Explosion of Telehealth Usage Makes it a Target for Fraudsters

The Covid-19 pandemic has caused a dramatic increase in the use of telehealth services, and this higher usage is likely to continue in the future.  

In 2019, before the pandemic, 840,000 Medicare telehealth services were received by 910,000 unique Medicare telemedicine beneficiaries. From March 2020 to February 28, 2021: 

  • 52.7 million Medicare telehealth services were received by 28.2 million unique Medicare telemedicine users.
  • 53% of Medicare users used telehealth. 
  • 44% of Medicare’s telehealth services are provided in rural areas, and 
  • 55% of Medicare’s telehealth services are provided in urban areas.

Increased use of telehealth creates a situation that is ripe for fraud. The unique nature of telehealth services presents a high risk that providers may bill Medicare or Medicaid for unreasonable, unnecessary, or otherwise non-covered services.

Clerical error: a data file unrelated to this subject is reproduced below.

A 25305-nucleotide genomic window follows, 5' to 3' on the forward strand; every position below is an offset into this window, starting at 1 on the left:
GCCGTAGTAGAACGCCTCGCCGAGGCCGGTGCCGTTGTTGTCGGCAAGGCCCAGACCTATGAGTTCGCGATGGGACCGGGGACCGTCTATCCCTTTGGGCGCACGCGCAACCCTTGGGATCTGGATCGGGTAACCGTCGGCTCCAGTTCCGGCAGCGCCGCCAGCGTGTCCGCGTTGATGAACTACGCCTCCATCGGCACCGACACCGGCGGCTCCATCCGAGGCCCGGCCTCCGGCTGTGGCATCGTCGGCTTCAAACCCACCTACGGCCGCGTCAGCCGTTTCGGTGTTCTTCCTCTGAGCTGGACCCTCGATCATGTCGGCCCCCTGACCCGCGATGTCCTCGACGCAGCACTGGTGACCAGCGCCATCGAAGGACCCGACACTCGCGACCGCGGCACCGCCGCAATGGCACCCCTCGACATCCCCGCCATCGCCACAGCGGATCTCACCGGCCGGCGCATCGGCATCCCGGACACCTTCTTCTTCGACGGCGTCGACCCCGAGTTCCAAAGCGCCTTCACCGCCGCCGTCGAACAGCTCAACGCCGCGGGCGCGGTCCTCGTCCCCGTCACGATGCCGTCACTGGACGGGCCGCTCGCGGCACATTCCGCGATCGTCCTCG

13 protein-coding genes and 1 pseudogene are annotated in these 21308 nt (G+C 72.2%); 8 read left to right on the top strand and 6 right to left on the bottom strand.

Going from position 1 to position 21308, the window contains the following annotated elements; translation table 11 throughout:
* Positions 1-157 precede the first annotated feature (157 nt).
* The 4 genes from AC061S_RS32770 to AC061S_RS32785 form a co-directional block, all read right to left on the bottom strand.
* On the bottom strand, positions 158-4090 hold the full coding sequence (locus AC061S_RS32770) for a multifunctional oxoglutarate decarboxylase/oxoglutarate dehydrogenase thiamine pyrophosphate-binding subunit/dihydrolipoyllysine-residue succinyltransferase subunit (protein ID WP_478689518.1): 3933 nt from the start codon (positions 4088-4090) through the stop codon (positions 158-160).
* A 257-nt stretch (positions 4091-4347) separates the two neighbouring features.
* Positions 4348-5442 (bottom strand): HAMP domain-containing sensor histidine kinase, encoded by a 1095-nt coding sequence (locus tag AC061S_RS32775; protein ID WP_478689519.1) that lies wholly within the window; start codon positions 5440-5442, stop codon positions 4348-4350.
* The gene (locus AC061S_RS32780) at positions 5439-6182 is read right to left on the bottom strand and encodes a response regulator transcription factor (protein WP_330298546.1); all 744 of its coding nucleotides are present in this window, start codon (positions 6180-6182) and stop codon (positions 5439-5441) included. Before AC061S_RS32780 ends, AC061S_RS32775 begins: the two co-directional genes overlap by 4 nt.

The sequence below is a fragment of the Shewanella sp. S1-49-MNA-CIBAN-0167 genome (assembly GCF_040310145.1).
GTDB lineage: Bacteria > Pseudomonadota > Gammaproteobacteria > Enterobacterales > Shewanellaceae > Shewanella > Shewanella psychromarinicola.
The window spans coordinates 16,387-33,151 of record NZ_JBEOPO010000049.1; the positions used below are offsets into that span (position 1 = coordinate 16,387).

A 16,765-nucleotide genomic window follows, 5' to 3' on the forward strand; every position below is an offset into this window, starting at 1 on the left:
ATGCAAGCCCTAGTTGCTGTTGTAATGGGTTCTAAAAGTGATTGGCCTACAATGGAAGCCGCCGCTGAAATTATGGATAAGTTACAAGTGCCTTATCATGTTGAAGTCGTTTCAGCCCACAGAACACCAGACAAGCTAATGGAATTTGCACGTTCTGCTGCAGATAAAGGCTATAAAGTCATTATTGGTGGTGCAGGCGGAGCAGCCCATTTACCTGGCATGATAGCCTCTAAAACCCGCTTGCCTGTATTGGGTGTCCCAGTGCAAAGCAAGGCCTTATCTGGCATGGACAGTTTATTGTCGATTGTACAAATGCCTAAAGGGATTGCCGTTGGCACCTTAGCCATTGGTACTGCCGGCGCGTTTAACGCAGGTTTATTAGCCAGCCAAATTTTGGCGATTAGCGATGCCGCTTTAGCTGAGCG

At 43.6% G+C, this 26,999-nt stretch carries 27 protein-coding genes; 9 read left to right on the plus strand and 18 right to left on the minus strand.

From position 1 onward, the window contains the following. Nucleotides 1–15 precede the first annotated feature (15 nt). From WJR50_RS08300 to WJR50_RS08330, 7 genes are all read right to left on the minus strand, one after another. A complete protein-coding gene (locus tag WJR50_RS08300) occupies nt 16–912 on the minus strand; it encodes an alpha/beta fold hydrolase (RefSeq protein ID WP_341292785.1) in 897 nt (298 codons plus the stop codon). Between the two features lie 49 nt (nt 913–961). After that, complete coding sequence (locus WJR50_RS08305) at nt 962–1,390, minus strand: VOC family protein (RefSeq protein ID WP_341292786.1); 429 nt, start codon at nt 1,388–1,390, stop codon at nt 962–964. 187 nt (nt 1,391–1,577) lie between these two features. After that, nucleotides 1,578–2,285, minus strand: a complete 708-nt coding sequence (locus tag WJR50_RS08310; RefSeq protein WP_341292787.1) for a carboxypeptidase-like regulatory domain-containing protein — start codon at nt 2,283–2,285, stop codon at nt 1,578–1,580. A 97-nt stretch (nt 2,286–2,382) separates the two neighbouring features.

The United States Department of Justice (“DOJ”) and the Centers for Medicare and Medicaid Services (“CMS”) are concerned about misuse of telehealth services, and actively investigate and pursue those who abuse the programs. And there are big numbers in those fraud pursuits:

  • National Law Review: DOJ charged 50 medical professionals in 11 judicial districts with $1.1 billion in telemedicine fraud.
  • Dept. of Justice: A Brooklyn physician was charged in a $10 million telemedicine fraud scheme.
  • Dept. of Justice: A Florida telemedicine provider was charged with committing a $784 million fraud.
  • Dept. of Justice: Four people were indicted in an international kickback and telemedicine scheme.

An individual who learns of telehealth fraud should speak with an experienced whistleblower attorney to analyze the situation and consider whether his or her information would support a whistleblower lawsuit under the False Claims Act.

Written by Regina Poserina and Raymond M. Sarola of Cohen Milstein Sellers & Toll. Edited by Matthew Beddingfield of Zerbe, Miller, Fingeret, Frank & Jadav and Tony Munter of Price Benowitz. Fact checked by Julia-Jeane Lighten of Taxpayers Against Fraud.